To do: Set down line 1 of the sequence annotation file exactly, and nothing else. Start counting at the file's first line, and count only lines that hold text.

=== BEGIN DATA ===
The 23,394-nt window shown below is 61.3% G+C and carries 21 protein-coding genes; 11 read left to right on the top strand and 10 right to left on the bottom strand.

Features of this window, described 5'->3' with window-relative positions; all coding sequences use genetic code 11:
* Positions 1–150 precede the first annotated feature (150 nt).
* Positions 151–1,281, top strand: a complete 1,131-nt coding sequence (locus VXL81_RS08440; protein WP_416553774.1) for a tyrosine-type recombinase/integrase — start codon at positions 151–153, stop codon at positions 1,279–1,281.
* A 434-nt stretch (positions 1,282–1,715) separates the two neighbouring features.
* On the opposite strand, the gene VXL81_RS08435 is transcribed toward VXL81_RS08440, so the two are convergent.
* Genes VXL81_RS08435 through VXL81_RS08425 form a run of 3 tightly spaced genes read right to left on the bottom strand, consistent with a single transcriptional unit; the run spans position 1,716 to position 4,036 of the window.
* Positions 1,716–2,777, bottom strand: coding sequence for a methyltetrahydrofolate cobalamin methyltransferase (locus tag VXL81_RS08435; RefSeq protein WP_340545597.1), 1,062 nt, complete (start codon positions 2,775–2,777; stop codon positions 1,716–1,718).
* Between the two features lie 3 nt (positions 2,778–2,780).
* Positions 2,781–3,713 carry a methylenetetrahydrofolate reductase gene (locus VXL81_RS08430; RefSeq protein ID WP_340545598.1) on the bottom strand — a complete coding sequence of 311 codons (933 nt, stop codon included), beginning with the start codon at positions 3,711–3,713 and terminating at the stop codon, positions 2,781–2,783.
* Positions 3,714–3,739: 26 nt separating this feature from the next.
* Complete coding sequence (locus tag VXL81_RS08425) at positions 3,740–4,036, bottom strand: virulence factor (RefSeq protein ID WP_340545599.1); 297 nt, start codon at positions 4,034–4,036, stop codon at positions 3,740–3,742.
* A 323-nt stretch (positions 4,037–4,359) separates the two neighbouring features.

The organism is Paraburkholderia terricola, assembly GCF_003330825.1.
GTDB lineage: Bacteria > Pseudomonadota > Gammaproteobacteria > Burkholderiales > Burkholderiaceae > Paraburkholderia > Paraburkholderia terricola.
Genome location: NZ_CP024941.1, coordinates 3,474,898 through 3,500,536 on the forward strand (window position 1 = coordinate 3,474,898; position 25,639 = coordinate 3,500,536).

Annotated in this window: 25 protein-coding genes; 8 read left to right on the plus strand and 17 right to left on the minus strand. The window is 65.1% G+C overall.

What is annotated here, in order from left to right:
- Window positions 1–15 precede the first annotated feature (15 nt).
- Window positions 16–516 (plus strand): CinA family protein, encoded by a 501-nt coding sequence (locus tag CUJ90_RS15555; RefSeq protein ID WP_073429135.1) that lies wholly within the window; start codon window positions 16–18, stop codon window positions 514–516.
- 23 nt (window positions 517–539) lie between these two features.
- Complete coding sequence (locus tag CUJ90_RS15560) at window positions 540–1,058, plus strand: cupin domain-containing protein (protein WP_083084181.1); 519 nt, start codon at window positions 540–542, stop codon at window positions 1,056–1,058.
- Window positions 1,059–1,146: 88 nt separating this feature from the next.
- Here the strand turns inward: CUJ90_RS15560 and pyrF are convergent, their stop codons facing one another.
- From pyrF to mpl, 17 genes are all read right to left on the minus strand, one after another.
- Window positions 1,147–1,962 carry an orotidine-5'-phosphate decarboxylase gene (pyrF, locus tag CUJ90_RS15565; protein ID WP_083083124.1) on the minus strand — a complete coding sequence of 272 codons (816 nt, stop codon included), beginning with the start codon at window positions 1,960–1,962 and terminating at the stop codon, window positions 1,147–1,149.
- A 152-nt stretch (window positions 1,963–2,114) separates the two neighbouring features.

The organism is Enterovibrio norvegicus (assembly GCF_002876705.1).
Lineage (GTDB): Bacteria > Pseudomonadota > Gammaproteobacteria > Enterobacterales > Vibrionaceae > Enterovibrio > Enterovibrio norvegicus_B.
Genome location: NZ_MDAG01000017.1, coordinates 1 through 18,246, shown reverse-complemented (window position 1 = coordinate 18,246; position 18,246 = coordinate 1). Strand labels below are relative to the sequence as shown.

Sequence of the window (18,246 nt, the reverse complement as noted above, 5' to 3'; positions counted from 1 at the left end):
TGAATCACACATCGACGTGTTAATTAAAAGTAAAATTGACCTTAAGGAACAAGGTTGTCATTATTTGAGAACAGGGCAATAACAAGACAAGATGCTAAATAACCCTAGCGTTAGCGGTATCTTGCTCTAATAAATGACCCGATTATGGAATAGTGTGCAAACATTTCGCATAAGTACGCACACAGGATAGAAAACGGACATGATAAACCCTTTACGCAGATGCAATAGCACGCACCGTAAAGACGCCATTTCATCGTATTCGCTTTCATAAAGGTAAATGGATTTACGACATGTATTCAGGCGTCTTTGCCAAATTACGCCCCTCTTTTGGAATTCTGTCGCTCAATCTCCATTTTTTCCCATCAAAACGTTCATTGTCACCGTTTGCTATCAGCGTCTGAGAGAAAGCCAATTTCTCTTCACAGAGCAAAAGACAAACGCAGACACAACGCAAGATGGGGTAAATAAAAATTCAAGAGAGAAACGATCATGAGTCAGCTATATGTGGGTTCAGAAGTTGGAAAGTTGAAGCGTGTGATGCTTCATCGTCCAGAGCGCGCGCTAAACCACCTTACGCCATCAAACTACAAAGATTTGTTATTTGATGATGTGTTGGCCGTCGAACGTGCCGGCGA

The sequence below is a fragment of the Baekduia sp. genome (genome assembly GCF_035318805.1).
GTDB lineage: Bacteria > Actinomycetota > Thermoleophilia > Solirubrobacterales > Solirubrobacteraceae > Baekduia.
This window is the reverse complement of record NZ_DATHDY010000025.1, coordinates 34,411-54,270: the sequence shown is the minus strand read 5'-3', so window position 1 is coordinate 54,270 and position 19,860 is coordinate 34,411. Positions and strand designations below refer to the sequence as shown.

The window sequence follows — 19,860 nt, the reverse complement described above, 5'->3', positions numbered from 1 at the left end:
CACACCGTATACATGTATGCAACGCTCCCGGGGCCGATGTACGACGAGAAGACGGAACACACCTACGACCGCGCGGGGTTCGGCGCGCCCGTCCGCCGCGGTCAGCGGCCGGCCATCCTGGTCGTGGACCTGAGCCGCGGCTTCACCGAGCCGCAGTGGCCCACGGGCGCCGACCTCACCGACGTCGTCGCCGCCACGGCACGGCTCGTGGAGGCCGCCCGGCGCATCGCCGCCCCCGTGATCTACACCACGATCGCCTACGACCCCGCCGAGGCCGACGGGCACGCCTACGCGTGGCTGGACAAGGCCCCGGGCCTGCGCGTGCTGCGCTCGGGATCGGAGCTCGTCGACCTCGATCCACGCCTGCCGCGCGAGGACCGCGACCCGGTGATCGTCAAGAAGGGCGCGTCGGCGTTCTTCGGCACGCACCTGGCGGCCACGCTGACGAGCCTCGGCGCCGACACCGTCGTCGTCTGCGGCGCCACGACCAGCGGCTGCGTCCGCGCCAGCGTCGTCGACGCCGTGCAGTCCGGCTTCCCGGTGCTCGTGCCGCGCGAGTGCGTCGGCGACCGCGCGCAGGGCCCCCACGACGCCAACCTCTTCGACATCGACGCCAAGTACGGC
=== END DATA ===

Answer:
The 23,394-nt window shown below is 61.3% G+C and carries 21 protein-coding genes; 11 read left to right on the top strand and 10 right to left on the bottom strand.